So far, over sixty proposals have been funded, which includes more than 115 faculty members and PhD students from the Fox School of Business and School of Tourism and Hospitality Management, but also includes group members from colleges across Temple University, and numerous universities around the world.
The Young Scholars Interdisciplinary Forum is open to current Fox School of Business PhD students and junior members of the Fox School faculty, where they are eligible to submit proposals for seed initial funding to undertake interdisciplinary research projects. An annual amount of $25,000 is dispersed among the proposals to encourage and support early stages of interdisciplinary collaborative research. Proposals typically receive funding ranging from $50 up to $5,000.
The aim of the Young Scholars program is to provide seed funding for students and faculty to pursue high-quality interdisciplinary research that can result in journal publications, additional outside funding grants, and broader recognition of the Fox School of Business’ research work.
For more information on the Young Scholars Interdisciplinary Forum, including recipients of seed-funding for their research work, can be found on the Fox School’s research website.
Provost Hai-Lung Dai recently announced that 767 faculty at Temple will receive merit awards. One hundred-eight of that faculty comes from the Fox School of Business.
These awards recognize all of the meritorious activities of Temple’s faculty in the 2012-13 academic year. During the Fall 2013 semester, faculty were nominated or self-nominated. Departments, colleges and schools, deans and the provost conducted reviews to select the merit award winners.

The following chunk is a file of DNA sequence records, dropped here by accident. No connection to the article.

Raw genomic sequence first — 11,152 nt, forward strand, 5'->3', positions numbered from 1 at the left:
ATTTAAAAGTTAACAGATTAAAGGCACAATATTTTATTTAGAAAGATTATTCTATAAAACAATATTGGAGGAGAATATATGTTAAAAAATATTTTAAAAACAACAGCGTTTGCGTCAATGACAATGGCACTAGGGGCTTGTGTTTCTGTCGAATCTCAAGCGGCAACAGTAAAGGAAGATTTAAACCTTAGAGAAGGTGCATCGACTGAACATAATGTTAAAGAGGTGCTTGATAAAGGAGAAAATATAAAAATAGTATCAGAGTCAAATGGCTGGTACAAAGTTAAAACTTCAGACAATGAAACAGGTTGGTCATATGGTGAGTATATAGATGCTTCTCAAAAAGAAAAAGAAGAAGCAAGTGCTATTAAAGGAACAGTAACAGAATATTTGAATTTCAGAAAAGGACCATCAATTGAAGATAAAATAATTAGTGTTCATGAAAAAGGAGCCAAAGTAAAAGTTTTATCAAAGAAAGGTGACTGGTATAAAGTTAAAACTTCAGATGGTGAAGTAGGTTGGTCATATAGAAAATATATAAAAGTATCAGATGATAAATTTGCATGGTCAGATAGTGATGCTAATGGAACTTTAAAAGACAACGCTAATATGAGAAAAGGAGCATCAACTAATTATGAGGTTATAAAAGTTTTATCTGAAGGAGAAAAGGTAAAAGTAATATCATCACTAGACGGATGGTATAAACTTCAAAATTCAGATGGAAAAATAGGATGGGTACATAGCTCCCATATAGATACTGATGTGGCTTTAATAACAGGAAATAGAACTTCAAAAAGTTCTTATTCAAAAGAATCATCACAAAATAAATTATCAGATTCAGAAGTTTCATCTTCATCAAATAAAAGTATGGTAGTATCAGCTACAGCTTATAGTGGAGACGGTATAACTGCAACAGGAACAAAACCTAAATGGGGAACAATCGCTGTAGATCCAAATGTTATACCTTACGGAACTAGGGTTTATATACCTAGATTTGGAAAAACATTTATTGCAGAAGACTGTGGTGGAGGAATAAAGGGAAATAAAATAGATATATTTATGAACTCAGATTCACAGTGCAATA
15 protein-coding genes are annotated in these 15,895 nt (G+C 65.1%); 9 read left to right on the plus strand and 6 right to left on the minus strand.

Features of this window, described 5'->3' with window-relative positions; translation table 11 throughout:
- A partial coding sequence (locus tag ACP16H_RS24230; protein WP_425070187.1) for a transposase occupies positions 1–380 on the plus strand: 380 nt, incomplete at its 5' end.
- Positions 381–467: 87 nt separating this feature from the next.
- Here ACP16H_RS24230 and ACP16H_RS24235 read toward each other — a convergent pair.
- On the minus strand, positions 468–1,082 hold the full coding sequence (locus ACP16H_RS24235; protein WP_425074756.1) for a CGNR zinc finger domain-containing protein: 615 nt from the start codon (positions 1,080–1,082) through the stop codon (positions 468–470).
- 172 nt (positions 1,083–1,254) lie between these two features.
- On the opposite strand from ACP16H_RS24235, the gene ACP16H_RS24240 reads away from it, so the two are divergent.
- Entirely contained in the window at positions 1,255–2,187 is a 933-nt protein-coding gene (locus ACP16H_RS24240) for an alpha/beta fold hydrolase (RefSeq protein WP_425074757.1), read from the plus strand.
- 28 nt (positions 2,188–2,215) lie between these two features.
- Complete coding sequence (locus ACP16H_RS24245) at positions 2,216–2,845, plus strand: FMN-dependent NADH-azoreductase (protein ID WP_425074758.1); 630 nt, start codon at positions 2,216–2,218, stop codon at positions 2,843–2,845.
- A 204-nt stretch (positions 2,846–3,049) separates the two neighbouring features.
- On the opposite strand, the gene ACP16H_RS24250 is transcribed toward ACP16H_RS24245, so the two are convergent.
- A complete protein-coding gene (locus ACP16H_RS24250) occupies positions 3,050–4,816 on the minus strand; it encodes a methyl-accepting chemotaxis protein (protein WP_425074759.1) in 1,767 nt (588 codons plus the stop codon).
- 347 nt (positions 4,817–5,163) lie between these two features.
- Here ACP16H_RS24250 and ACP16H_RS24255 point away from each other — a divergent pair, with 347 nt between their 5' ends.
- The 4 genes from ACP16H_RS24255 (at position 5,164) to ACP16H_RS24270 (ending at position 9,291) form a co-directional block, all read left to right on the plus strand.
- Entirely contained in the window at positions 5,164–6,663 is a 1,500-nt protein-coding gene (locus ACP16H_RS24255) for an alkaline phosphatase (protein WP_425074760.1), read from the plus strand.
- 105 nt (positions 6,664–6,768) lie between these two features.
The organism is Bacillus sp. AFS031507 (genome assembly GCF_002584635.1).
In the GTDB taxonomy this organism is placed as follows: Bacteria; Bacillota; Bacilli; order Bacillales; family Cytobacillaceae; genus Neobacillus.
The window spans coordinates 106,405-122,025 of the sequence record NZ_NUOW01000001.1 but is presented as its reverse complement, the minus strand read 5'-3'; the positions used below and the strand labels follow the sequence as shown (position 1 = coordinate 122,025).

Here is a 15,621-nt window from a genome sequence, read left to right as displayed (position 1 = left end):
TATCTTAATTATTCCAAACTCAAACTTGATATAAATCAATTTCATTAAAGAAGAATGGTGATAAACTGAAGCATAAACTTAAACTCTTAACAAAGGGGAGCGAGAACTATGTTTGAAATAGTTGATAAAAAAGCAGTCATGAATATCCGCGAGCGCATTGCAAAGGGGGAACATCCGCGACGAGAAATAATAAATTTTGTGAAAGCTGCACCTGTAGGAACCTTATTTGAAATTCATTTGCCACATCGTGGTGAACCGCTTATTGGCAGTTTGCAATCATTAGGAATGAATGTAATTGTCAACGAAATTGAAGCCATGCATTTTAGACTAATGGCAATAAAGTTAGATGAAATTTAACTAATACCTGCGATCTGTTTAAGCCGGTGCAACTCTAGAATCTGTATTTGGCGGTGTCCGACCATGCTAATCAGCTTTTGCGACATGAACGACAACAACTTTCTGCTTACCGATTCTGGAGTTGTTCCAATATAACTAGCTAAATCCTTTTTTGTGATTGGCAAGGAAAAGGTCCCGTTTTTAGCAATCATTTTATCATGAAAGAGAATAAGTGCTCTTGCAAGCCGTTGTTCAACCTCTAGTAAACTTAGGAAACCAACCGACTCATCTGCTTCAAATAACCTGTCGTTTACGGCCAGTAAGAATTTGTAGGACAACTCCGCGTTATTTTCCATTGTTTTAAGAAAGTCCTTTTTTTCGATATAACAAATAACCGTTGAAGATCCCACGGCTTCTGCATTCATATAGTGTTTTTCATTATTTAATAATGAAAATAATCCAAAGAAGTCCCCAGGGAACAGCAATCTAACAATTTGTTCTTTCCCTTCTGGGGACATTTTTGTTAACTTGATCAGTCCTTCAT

The faculty will receive a record number of 2,056 units of $600 each, in terms of merit awards, this month.
“A merit award reflects our faculty’s continued dedication and commitment to scholarship and students, and highlights the exceptional drive for excellence in teaching, innovation and performance,” Provost Dai said.
Temple recognizes faculty for outstanding performance in teaching and instruction, research, scholarship, creative activity and/or service to the university or their individual professions or disciplines, each year.
Ronald Anderson – Finance
Paul K. Asabere – Finance
Hilal Atasoy – Accounting
Craig Atwater – Marketing and Supply Chain Management
Derek Avery – Human Resource Admin
Steven Balsam – Accounting
Sudipta Basu – Accounting
Gary J. Blau – Human Resource Admin
Jeffrey R. Boles – Law S.B.M
Andrea K. Brooks Lopez – Human Resource Admin
Lawrence Brown – Accounting
Dmitri Byzalov – Accounting
Alexandra D. Carides – Statistics
Stephen J. Casper – Finance
Rajeswarar S. Chaganti – Strategic Management
Hua Chen – Risk Management and Insurance
Pallavi Chitturi – Statistics
J. Jay Choi – Finance
George Chressanthis – Risk Management and Insurance
Mary Conran – Marketing and Supply Chain Management
John D. Cummins- Risk Management and Insurance
C. Anthony DiBenedetto – Marketing and Supply Chain Management
Angelika Dimoka – Marketing and Supply Chain Management
Yuexiao Dong – Statistics
Martin J. Doyle – Management Information Systems
R B Drennan Jr. – Risk Management and Insurance
Eric Eisenstein – Marketing and Supply Chain Management
Elyas E. Elyasiani – Finance
Richard Y. Flanagan – Management Information Systems
Nathan Fong – Marketing and Supply Chain Management
Mary A. Gaffney – Accounting
Deanna Geddes – Human Resource Admin
Mark E. Gershon – Marketing and Supply Chain Management
Katherine W. Gerst – Marketing and Supply Chain Management
Elizabeth Gordon – Accounting
Manak C. Gupta – Finance
Terry A. Halbert – Law S.B.M.
Robert D. Hamilton – Strategic Management
Xu Han – Statistics
Crystal M. Harold – Human Resource Admin
Arthur Hochner – Human Resource Admin
Samuel D. Hodge –Law S.B.M.
Brian Holtz – Human Resource Admin
Andrea Hornett – Marketing and Supply Chain Management
Forrest E. Huffman – Finance
James M. Hunt – Marketing and Supply Chain Management
Alan J. Izenman – Statistics
Steven Johnson – Management Information Systems
Satyajit Karnik – Finance
Howard Keen – Finance
Masaaki Kotabe – Strategic Management
A.J. Kreimer – Accounting
Jayanthi Krishnan – Accounting
Jagannathan Krishnan – Accounting
Seok-Woo Kwon – Strategic Management
James M. Lammendola – Law S.B.M.
Vanessa J. Lawrence – Law S.B.M.
Yan Li – Finance
Marco Malandra – Accounting
Barbara B. Mancano – Risk Management and Insurance